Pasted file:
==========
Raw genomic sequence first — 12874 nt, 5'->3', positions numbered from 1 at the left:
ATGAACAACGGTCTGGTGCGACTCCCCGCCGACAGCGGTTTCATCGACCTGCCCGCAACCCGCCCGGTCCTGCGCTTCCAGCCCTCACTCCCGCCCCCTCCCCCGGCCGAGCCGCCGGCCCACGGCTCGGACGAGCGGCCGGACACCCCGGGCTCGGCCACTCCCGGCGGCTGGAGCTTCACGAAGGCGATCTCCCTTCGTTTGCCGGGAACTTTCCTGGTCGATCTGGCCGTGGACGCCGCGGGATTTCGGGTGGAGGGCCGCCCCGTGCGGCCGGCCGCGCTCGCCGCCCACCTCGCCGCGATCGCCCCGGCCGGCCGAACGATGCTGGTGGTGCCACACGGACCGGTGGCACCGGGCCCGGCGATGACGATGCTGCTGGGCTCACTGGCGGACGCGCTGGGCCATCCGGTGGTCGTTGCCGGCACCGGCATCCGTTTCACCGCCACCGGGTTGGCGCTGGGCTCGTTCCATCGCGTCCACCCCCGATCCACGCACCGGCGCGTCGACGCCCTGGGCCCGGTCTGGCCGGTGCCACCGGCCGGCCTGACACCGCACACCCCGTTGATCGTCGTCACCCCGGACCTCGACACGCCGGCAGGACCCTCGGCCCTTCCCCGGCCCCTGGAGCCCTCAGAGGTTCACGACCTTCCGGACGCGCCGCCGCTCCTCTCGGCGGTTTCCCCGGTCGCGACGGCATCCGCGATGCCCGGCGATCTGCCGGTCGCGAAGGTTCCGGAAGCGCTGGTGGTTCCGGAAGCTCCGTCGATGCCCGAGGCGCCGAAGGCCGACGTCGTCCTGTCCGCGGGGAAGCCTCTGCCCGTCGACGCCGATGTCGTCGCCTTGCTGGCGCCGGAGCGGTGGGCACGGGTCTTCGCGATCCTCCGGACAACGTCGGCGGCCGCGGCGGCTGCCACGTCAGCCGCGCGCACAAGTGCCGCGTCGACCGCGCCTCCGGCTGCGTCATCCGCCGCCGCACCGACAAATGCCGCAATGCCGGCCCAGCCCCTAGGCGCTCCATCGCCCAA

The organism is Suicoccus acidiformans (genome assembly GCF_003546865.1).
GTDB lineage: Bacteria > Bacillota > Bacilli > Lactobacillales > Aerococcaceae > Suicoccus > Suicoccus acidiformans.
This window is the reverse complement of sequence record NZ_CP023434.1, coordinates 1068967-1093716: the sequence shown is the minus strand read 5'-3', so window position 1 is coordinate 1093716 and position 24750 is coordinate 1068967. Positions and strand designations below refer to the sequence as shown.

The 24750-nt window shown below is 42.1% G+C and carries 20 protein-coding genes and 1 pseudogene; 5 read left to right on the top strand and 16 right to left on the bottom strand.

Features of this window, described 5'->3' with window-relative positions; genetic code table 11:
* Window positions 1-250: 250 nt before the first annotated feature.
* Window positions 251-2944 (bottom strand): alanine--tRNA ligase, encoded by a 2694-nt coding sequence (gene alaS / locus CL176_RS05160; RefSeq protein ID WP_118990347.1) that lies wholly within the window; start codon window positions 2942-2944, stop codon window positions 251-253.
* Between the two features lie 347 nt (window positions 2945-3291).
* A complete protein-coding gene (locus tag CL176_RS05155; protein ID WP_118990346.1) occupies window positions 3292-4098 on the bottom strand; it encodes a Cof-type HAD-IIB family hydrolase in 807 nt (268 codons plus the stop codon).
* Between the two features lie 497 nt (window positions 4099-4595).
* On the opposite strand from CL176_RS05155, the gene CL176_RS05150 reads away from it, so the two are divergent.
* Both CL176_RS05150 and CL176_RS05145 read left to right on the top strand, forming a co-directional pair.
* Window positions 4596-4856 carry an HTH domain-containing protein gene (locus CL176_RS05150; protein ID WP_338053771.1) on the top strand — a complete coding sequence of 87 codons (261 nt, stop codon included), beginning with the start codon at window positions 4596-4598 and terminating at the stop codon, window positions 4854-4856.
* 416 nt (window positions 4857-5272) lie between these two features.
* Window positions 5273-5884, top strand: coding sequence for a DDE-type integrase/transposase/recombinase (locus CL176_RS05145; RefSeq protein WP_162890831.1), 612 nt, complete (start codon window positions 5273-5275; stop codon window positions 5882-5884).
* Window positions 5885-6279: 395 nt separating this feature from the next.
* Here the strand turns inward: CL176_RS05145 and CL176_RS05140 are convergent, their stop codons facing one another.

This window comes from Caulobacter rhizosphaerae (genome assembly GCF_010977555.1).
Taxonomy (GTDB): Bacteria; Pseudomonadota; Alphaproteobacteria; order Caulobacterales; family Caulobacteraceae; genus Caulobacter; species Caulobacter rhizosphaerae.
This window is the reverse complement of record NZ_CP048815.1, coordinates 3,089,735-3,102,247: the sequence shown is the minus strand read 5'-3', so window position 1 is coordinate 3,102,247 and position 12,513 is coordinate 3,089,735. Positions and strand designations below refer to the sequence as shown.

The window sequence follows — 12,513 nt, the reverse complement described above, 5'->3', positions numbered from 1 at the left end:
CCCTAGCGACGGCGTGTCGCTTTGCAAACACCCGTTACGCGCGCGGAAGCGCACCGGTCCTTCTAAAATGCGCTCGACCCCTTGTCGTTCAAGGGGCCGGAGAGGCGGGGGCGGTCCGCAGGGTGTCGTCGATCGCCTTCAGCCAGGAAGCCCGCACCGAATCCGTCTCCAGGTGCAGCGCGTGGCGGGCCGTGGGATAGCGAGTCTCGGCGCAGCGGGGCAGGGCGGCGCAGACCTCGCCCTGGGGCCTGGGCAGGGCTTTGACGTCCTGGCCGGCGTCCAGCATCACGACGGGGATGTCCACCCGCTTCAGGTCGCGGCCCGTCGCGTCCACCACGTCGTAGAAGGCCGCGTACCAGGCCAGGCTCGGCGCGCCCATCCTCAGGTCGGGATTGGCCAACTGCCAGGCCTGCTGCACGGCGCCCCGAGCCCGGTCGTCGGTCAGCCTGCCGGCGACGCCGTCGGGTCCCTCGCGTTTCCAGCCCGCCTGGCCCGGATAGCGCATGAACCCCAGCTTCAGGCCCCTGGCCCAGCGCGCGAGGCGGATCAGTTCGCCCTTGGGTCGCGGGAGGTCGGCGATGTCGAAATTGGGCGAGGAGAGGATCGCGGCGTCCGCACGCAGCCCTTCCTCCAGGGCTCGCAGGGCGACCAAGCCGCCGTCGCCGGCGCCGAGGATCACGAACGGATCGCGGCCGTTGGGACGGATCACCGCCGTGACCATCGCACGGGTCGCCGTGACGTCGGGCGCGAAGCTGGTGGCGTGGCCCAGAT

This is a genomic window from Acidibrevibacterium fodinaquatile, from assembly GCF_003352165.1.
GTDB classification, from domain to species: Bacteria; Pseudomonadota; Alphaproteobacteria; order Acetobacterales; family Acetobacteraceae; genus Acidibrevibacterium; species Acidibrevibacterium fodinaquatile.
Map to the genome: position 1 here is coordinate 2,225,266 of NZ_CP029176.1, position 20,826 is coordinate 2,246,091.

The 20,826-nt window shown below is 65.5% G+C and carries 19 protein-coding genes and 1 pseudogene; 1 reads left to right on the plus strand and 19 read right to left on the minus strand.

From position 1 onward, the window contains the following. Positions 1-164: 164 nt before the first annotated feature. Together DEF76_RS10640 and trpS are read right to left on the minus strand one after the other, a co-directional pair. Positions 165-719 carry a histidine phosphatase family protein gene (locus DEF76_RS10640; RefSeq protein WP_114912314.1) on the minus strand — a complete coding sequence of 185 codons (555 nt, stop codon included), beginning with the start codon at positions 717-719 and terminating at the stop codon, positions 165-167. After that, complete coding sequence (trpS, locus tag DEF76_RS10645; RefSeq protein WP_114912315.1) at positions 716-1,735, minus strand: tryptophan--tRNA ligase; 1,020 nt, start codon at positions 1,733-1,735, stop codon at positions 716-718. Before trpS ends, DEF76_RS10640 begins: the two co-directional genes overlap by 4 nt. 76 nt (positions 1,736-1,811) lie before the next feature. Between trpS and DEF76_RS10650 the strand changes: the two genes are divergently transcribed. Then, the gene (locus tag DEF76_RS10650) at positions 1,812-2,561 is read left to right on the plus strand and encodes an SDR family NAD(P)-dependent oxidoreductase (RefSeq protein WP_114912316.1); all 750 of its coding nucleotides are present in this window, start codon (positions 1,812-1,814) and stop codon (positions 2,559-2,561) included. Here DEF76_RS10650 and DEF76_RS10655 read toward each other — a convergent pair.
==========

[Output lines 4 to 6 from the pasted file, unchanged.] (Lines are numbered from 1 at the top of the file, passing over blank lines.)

GTDB lineage: Bacteria > Bacillota > Bacilli > Lactobacillales > Aerococcaceae > Suicoccus > Suicoccus acidiformans.
This window is the reverse complement of sequence record NZ_CP023434.1, coordinates 1068967-1093716: the sequence shown is the minus strand read 5'-3', so window position 1 is coordinate 1093716 and position 24750 is coordinate 1068967. Positions and strand designations below refer to the sequence as shown.

The 24750-nt window shown below is 42.1% G+C and carries 20 protein-coding genes and 1 pseudogene; 5 read left to right on the top strand and 16 right to left on the bottom strand.